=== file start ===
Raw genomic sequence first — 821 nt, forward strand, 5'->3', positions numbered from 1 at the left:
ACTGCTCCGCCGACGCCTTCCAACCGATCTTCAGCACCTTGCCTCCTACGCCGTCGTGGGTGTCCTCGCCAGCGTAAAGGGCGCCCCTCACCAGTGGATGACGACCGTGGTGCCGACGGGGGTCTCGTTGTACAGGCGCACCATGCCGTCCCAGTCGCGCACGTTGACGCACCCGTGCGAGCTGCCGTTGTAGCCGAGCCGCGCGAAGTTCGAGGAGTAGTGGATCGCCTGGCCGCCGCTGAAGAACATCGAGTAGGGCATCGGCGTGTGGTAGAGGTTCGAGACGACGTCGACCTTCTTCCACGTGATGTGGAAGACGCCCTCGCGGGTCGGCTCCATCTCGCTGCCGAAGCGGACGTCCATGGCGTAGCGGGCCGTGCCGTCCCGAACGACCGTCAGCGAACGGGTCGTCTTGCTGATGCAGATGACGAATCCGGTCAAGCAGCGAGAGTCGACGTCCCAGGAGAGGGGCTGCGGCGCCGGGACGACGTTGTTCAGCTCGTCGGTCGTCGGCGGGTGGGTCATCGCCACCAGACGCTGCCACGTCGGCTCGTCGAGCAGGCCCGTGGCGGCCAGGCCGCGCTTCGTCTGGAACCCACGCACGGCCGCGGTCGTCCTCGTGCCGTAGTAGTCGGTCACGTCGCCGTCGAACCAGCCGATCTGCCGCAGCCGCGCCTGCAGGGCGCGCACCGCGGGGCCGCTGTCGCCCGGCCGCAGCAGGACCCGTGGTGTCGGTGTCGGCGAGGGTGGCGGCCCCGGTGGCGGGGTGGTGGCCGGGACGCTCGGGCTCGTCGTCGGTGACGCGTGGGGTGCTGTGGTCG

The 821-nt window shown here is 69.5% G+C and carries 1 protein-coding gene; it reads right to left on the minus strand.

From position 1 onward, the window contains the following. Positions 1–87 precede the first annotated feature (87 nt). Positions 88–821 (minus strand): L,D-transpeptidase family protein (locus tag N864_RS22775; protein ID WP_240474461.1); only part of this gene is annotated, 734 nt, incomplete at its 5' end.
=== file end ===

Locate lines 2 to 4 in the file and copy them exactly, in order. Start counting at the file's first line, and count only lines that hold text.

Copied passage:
ACTGCTCCGCCGACGCCTTCCAACCGATCTTCAGCACCTTGCCTCCTACGCCGTCGTGGGTGTCCTCGCCAGCGTAAAGGGCGCCCCTCACCAGTGGATGACGACCGTGGTGCCGACGGGGGTCTCGTTGTACAGGCGCACCATGCCGTCCCAGTCGCGCACGTTGACGCACCCGTGCGAGCTGCCGTTGTAGCCGAGCCGCGCGAAGTTCGAGGAGTAGTGGATCGCCTGGCCGCCGCTGAAGAACATCGAGTAGGGCATCGGCGTGTGGTAGAGGTTCGAGACGACGTCGACCTTCTTCCACGTGATGTGGAAGACGCCCTCGCGGGTCGGCTCCATCTCGCTGCCGAAGCGGACGTCCATGGCGTAGCGGGCCGTGCCGTCCCGAACGACCGTCAGCGAACGGGTCGTCTTGCTGATGCAGATGACGAATCCGGTCAAGCAGCGAGAGTCGACGTCCCAGGAGAGGGGCTGCGGCGCCGGGACGACGTTGTTCAGCTCGTCGGTCGTCGGCGGGTGGGTCATCGCCACCAGACGCTGCCACGTCGGCTCGTCGAGCAGGCCCGTGGCGGCCAGGCCGCGCTTCGTCTGGAACCCACGCACGGCCGCGGTCGTCCTCGTGCCGTAGTAGTCGGTCACGTCGCCGTCGAACCAGCCGATCTGCCGCAGCCGCGCCTGCAGGGCGCGCACCGCGGGGCCGCTGTCGCCCGGCCGCAGCAGGACCCGTGGTGTCGGTGTCGGCGAGGGTGGCGGCCCCGGTGGCGGGGTGGTGGCCGGGACGCTCGGGCTCGTCGTCGGTGACGCGTGGGGTGCTGTGGTCG

The 821-nt window shown here is 69.5% G+C and carries 1 protein-coding gene; it reads right to left on the minus strand.

From position 1 onward, the window contains the following. Positions 1–87 precede the first annotated feature (87 nt). Positions 88–821 (minus strand): L,D-transpeptidase family protein (locus tag N864_RS22775; protein ID WP_240474461.1); only part of this gene is annotated, 734 nt, incomplete at its 5' end.